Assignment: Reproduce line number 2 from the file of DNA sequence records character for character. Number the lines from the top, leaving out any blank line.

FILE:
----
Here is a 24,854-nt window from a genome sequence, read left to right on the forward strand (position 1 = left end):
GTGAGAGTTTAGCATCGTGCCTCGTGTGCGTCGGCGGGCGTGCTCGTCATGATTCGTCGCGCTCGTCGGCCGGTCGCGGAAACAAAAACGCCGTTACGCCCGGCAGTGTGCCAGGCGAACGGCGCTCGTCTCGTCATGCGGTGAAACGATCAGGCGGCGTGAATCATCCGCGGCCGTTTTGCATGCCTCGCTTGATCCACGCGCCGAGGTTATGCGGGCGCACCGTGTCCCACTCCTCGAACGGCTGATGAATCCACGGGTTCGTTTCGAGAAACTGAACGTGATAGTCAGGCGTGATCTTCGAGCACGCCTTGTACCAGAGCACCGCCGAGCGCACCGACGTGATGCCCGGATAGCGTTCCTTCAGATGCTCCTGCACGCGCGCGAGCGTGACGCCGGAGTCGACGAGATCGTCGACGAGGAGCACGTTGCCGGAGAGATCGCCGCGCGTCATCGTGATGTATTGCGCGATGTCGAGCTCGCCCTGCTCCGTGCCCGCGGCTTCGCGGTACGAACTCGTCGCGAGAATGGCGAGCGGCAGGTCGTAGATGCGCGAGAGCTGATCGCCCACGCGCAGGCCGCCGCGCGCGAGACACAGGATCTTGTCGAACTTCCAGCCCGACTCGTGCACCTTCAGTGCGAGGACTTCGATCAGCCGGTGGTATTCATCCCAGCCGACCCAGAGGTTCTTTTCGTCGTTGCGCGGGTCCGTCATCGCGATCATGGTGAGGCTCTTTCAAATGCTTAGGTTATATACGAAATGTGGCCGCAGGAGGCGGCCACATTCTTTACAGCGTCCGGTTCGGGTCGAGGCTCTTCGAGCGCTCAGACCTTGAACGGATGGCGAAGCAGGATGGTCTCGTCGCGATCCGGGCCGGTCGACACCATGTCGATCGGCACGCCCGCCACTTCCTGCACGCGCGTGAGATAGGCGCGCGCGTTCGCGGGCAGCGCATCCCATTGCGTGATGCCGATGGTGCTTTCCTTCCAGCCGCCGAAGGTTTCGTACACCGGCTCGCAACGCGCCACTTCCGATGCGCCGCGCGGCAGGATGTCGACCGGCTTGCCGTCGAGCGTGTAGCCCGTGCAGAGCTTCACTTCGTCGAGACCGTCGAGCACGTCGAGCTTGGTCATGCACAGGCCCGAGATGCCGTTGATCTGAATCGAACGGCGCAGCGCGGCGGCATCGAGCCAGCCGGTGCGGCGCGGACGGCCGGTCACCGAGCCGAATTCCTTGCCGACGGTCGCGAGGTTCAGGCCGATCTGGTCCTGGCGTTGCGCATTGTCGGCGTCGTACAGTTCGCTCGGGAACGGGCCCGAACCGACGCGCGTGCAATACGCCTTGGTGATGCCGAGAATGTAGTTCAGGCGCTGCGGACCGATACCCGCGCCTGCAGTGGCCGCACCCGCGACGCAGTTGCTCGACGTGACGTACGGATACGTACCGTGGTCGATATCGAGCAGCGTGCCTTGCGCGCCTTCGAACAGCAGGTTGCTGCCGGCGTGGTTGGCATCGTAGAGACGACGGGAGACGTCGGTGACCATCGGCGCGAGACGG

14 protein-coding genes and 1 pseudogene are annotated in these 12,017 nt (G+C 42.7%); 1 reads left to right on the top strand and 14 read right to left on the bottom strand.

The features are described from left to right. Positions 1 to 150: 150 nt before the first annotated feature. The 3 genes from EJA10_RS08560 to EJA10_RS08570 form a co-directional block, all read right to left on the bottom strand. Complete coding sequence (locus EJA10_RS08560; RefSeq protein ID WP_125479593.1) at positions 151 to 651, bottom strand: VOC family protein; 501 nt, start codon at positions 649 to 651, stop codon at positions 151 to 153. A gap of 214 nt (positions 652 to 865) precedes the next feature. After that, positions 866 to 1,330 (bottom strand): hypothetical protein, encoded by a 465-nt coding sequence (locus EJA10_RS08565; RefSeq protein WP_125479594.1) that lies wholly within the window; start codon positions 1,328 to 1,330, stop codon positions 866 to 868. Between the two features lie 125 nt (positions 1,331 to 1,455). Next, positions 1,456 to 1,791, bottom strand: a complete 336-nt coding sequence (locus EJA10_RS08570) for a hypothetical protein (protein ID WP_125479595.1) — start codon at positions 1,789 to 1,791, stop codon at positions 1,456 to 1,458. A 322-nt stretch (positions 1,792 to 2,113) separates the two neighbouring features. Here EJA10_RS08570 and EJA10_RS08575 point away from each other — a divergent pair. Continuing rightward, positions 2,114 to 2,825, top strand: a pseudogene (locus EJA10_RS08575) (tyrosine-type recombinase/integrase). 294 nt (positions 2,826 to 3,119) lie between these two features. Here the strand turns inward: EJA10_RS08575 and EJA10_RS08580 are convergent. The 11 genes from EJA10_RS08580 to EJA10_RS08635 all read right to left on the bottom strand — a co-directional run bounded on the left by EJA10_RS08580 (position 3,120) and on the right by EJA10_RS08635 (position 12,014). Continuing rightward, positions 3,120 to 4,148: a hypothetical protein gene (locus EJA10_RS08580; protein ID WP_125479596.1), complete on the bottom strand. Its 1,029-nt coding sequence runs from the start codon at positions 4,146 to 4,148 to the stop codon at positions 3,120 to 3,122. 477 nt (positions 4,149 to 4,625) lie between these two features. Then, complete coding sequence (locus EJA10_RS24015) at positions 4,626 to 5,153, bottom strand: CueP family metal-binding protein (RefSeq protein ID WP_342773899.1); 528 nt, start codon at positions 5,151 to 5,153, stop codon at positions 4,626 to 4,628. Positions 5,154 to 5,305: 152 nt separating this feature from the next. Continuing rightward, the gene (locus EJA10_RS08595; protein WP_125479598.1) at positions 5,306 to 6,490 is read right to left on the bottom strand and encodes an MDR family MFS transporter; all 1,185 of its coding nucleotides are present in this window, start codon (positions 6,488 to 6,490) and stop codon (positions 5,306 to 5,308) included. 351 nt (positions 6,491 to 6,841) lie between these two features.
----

GTGAGAGTTTAGCATCGTGCCTCGTGTGCGTCGGCGGGCGTGCTCGTCATGATTCGTCGCGCTCGTCGGCCGGTCGCGGAAACAAAAACGCCGTTACGCCCGGCAGTGTGCCAGGCGAACGGCGCTCGTCTCGTCATGCGGTGAAACGATCAGGCGGCGTGAATCATCCGCGGCCGTTTTGCATGCCTCGCTTGATCCACGCGCCGAGGTTATGCGGGCGCACCGTGTCCCACTCCTCGAACGGCTGATGAATCCACGGGTTCGTTTCGAGAAACTGAACGTGATAGTCAGGCGTGATCTTCGAGCACGCCTTGTACCAGAGCACCGCCGAGCGCACCGACGTGATGCCCGGATAGCGTTCCTTCAGATGCTCCTGCACGCGCGCGAGCGTGACGCCGGAGTCGACGAGATCGTCGACGAGGAGCACGTTGCCGGAGAGATCGCCGCGCGTCATCGTGATGTATTGCGCGATGTCGAGCTCGCCCTGCTCCGTGCCCGCGGCTTCGCGGTACGAACTCGTCGCGAGAATGGCGAGCGGCAGGTCGTAGATGCGCGAGAGCTGATCGCCCACGCGCAGGCCGCCGCGCGCGAGACACAGGATCTTGTCGAACTTCCAGCCCGACTCGTGCACCTTCAGTGCGAGGACTTCGATCAGCCGGTGGTATTCATCCCAGCCGACCCAGAGGTTCTTTTCGTCGTTGCGCGGGTCCGTCATCGCGATCATGGTGAGGCTCTTTCAAATGCTTAGGTTATATACGAAATGTGGCCGCAGGAGGCGGCCACATTCTTTACAGCGTCCGGTTCGGGTCGAGGCTCTTCGAGCGCTCAGACCTTGAACGGATGGCGAAGCAGGATGGTCTCGTCGCGATCCGGGCCGGTCGACACCATGTCGATCGGCACGCCCGCCACTTCCTGCACGCGCGTGAGATAGGCGCGCGCGTTCGCGGGCAGCGCATCCCATTGCGTGATGCCGATGGTGCTTTCCTTCCAGCCGCCGAAGGTTTCGTACACCGGCTCGCAACGCGCCACTTCCGATGCGCCGCGCGGCAGGATGTCGACCGGCTTGCCGTCGAGCGTGTAGCCCGTGCAGAGCTTCACTTCGTCGAGACCGTCGAGCACGTCGAGCTTGGTCATGCACAGGCCCGAGATGCCGTTGATCTGAATCGAACGGCGCAGCGCGGCGGCATCGAGCCAGCCGGTGCGGCGCGGACGGCCGGTCACCGAGCCGAATTCCTTGCCGACGGTCGCGAGGTTCAGGCCGATCTGGTCCTGGCGTTGCGCATTGTCGGCGTCGTACAGTTCGCTCGGGAACGGGCCCGAACCGACGCGCGTGCAATACGCCTTGGTGATGCCGAGAATGTAGTTCAGGCGCTGCGGACCGATACCCGCGCCTGCAGTGGCCGCACCCGCGACGCAGTTGCTCGACGTGACGTACGGATACGTACCGTGGTCGATATCGAGCAGCGTGCCTTGCGCGCCTTCGAACAGCAGGTTGCTGCCGGCGTGGTTGGCATCGTAGAGACGACGGGAGACGTCGGTGACCATCGGCGCGAGACGG